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Show that if a set $E$ has positive outer measure, then there is a bounded subset of $E$ that also has positive outer measure.

Suppose $E$ has outer measure $a$. That means for any positive integer $n$, there exists a countable collection of open intervals that cover $E$ that has total length in $[a, a+\frac1n)$.

Then I have to prove that there exists a bounded subset of $E$ with posiitve outer measure. Maybe I should look at $E\cap(-1,1), E\cap(-2,2), \ldots,E\cap(-n,n),\ldots$ and prove that one of them must have positive outer measure.

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  • $\begingroup$ That would indeed be a good approach. $\endgroup$ Commented Jun 30, 2013 at 5:18
  • $\begingroup$ Hmm.. a positive outer measure means there there exists $\epsilon$ such that $E\cap(-n,n)$ cannot be covered with open intervals of length less than $\epsilon$. I'm not sure how to proceed to there. $\endgroup$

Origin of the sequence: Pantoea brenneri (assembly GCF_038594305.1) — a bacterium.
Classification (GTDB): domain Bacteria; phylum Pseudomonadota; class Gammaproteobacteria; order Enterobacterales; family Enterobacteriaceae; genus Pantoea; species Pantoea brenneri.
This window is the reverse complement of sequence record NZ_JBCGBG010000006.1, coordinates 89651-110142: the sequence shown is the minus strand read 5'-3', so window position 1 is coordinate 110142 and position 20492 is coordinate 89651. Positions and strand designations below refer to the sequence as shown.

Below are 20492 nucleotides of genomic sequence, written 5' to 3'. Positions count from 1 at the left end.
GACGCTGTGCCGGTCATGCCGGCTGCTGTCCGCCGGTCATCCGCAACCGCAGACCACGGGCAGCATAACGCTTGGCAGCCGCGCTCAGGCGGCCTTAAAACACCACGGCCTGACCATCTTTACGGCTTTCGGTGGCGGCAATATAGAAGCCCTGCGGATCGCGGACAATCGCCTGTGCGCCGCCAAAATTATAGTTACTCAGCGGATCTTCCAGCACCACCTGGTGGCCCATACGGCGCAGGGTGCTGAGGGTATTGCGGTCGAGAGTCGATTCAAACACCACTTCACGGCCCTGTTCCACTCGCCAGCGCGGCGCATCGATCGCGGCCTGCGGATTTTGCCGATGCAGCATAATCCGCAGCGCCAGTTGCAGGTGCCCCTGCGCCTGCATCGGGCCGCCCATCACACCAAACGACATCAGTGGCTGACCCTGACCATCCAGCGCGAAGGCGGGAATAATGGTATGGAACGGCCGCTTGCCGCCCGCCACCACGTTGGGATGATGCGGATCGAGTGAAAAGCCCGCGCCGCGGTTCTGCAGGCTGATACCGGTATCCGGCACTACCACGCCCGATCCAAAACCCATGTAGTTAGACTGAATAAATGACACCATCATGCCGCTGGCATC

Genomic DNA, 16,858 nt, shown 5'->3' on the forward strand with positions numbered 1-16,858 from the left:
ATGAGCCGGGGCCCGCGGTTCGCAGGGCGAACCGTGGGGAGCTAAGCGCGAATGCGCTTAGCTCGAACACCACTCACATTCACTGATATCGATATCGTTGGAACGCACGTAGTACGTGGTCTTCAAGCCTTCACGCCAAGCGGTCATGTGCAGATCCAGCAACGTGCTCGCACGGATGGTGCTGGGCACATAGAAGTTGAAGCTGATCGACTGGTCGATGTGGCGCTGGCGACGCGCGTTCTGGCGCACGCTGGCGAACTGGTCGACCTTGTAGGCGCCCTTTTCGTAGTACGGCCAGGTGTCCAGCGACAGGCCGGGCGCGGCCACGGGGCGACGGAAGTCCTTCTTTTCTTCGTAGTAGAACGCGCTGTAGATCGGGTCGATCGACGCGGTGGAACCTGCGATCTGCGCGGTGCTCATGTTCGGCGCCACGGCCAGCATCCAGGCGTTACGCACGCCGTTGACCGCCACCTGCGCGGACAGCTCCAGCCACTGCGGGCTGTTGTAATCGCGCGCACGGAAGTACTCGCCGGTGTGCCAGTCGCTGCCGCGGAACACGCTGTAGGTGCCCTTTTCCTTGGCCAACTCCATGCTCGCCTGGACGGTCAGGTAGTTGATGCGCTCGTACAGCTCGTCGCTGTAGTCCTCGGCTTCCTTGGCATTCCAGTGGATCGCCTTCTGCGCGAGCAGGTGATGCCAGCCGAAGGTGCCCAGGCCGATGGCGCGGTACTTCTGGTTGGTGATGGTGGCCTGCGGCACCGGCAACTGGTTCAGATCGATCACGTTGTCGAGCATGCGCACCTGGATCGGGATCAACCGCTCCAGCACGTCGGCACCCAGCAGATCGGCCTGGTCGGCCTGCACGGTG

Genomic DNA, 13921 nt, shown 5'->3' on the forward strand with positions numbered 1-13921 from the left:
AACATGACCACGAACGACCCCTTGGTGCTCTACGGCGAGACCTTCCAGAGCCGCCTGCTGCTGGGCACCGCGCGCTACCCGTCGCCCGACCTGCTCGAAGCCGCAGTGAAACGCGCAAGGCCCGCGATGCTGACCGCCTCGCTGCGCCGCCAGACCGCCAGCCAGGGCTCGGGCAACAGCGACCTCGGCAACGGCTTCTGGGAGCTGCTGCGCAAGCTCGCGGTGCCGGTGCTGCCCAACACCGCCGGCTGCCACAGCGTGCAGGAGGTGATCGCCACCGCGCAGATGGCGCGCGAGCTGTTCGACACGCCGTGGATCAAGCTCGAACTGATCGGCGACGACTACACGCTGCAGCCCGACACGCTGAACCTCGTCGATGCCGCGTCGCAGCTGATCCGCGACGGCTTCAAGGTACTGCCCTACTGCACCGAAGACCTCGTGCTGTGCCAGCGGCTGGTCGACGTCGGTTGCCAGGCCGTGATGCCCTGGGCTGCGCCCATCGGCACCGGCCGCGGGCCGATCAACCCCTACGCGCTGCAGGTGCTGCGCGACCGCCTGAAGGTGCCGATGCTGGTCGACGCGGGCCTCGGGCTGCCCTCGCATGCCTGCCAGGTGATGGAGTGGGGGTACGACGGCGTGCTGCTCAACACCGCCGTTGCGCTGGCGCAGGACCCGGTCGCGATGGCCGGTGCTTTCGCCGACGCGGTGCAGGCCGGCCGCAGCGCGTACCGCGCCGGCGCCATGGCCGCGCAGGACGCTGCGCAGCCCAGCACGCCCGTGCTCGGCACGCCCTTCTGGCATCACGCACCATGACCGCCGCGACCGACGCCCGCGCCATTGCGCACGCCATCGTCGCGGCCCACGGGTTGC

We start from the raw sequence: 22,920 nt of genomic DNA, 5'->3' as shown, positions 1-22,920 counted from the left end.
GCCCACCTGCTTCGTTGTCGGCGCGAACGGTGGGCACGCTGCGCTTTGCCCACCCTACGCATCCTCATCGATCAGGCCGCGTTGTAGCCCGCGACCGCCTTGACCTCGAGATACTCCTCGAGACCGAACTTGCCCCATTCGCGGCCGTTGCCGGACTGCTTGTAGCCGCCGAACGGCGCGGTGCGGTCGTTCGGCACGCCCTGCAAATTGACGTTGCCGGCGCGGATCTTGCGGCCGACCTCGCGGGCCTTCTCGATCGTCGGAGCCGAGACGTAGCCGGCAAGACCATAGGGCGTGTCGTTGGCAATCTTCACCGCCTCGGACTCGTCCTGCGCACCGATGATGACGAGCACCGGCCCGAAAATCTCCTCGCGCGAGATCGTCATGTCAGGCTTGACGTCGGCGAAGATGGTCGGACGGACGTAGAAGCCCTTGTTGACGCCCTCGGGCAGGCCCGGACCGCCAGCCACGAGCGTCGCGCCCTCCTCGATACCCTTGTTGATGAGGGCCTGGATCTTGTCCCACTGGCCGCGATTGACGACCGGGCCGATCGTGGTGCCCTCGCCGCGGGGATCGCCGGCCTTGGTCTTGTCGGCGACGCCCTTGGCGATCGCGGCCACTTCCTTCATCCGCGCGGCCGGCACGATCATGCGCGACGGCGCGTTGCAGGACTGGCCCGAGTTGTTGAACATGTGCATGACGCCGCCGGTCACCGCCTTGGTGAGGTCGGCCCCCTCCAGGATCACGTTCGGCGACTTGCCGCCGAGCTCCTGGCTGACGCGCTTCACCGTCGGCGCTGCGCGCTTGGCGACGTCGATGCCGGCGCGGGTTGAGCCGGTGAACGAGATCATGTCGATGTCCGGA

– PJ Miller
    Commented Jun 30, 2013 at 5:32
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    $\begingroup$ Have you yet proved that a countable union of sets of measure zero has measure zero? $\endgroup$ Commented Jun 30, 2013 at 5:38
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    $\begingroup$ It would be easy if you go for a proof by contradiction. Suppose that every one of them is of zero outer measure... $\endgroup$ Commented Jun 30, 2013 at 5:39
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    $\begingroup$ @PJMiller If you have found the solution, you might want to post it so the question does not go unanswered. $\endgroup$ Commented Jul 2, 2013 at 21:33

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Since PJ Miller never posted an answer to his problem, which I venture to guess comes from Royden's Real Analysis book, I will do so for the sake of completeness.

First, observe that $E = \bigcup_{k \in \Bbb{Z}} E \cap [k,k+1)$. Thus, if each set $E \cap [k,k+1)$ were of measure zero, then

$$m^*(E) = m^* \left(\bigcup_{k \in \Bbb{Z}} E \cap [k,k+1) \right) \le \sum_{k=1}^\infty m^*(E \cap [k,k+1))=0,$$

forcing $m^*(E) = 0$, which is contrary to our hypothesis. Hence there must be some $k \in \Bbb{Z}$ such that $m^*(E \cap [k,k+1))>0$, where $E \cap [k,k+1)$ is a bounded subset of $E$.

The reason for choosing this decomposition of $E$, instead of PJ Miller's decomposition, is that it will be useful in one's further study of measure theory, so it is important to get such a decomposition ingrained into one's head early on.

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